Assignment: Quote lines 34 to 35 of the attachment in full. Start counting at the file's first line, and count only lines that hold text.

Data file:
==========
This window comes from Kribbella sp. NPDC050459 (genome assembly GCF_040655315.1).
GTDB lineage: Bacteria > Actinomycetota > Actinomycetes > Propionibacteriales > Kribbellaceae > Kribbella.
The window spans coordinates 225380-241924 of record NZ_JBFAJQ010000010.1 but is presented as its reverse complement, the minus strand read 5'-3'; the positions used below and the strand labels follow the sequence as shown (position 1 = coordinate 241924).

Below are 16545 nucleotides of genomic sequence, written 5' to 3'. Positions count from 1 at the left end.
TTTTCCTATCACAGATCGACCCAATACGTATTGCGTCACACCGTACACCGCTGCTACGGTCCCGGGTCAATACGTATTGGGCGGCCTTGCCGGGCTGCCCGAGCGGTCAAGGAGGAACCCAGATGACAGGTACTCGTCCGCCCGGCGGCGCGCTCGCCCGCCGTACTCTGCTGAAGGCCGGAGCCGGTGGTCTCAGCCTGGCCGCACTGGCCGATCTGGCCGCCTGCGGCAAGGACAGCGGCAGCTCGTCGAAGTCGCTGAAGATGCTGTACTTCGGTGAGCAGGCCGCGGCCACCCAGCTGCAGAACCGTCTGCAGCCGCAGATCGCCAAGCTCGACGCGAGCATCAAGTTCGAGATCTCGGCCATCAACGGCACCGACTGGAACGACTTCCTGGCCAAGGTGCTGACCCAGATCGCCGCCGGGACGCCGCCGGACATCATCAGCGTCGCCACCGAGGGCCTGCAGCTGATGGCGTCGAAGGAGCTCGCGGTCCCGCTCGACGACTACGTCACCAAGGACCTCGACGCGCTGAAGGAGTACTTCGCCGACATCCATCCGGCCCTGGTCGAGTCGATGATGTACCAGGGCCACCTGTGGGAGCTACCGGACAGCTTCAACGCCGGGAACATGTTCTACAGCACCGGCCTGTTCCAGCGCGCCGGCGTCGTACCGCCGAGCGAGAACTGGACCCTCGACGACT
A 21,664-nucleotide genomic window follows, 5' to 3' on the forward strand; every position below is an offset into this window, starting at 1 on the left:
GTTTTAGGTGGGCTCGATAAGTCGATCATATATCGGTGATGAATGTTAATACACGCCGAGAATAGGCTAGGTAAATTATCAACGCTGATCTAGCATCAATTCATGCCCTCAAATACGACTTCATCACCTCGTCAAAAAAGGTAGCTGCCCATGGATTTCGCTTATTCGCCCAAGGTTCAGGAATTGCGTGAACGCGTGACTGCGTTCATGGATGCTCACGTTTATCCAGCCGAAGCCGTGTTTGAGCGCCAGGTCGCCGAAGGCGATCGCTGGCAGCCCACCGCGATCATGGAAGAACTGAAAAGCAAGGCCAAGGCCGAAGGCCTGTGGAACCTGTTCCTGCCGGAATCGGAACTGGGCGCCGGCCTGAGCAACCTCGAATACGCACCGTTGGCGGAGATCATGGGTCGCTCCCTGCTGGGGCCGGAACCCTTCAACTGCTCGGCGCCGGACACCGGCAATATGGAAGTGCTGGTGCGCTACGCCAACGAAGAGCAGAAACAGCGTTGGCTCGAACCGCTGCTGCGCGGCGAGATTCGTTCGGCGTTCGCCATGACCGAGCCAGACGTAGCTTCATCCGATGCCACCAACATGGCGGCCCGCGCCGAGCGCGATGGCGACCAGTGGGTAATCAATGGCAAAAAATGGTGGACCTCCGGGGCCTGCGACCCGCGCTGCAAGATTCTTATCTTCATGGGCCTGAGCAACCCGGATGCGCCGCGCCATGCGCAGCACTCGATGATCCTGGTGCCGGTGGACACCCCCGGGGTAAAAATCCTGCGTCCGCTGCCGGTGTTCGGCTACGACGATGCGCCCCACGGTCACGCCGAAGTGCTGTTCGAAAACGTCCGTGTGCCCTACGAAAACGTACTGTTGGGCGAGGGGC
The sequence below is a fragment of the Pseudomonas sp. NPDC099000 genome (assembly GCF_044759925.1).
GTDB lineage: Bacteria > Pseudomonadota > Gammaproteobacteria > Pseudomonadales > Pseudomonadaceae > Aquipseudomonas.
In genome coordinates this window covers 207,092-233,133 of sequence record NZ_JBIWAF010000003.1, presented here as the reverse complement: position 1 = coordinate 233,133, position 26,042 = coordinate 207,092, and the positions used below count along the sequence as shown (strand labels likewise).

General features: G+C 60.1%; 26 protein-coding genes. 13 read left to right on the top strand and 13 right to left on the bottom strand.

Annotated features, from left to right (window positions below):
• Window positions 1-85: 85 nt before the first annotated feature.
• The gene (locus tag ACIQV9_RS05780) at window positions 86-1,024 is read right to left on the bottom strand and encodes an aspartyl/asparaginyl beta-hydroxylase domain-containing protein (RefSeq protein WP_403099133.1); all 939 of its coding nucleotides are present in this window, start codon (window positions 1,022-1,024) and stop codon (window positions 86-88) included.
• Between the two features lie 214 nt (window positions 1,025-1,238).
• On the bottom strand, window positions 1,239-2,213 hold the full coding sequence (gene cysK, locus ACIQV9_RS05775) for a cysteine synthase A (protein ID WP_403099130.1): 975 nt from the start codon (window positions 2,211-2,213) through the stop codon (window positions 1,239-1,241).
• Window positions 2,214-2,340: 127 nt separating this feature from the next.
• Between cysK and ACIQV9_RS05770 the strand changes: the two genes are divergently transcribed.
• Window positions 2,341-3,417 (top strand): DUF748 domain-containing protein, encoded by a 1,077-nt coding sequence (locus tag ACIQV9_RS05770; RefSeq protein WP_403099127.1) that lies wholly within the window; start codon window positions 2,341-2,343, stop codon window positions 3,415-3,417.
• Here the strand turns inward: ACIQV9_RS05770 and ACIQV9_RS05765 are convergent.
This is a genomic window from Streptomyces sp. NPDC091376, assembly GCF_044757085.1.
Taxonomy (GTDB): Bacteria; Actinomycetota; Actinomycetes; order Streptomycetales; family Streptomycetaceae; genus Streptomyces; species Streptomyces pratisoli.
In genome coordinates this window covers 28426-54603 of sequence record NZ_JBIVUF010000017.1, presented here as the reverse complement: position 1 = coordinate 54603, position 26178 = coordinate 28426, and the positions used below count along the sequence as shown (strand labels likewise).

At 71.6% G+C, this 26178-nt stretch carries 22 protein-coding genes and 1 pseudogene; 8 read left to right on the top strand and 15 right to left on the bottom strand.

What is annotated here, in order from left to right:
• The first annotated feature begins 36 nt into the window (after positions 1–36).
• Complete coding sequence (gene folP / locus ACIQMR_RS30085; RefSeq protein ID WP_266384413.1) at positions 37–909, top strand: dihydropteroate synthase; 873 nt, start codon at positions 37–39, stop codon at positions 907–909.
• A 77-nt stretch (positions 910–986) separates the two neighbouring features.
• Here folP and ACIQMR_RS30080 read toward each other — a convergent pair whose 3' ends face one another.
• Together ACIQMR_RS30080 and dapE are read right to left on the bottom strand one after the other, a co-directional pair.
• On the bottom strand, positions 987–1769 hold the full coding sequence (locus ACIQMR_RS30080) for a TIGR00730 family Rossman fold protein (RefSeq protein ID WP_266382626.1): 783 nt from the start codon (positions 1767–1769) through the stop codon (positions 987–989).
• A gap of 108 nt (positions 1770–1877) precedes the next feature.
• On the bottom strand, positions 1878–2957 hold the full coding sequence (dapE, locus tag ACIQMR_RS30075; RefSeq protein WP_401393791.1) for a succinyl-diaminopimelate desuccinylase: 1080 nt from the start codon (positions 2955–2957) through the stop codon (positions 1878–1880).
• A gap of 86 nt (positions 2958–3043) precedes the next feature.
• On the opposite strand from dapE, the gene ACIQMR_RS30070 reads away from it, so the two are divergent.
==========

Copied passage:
• A gap of 86 nt (positions 2958–3043) precedes the next feature.
• On the opposite strand from dapE, the gene ACIQMR_RS30070 reads away from it, so the two are divergent.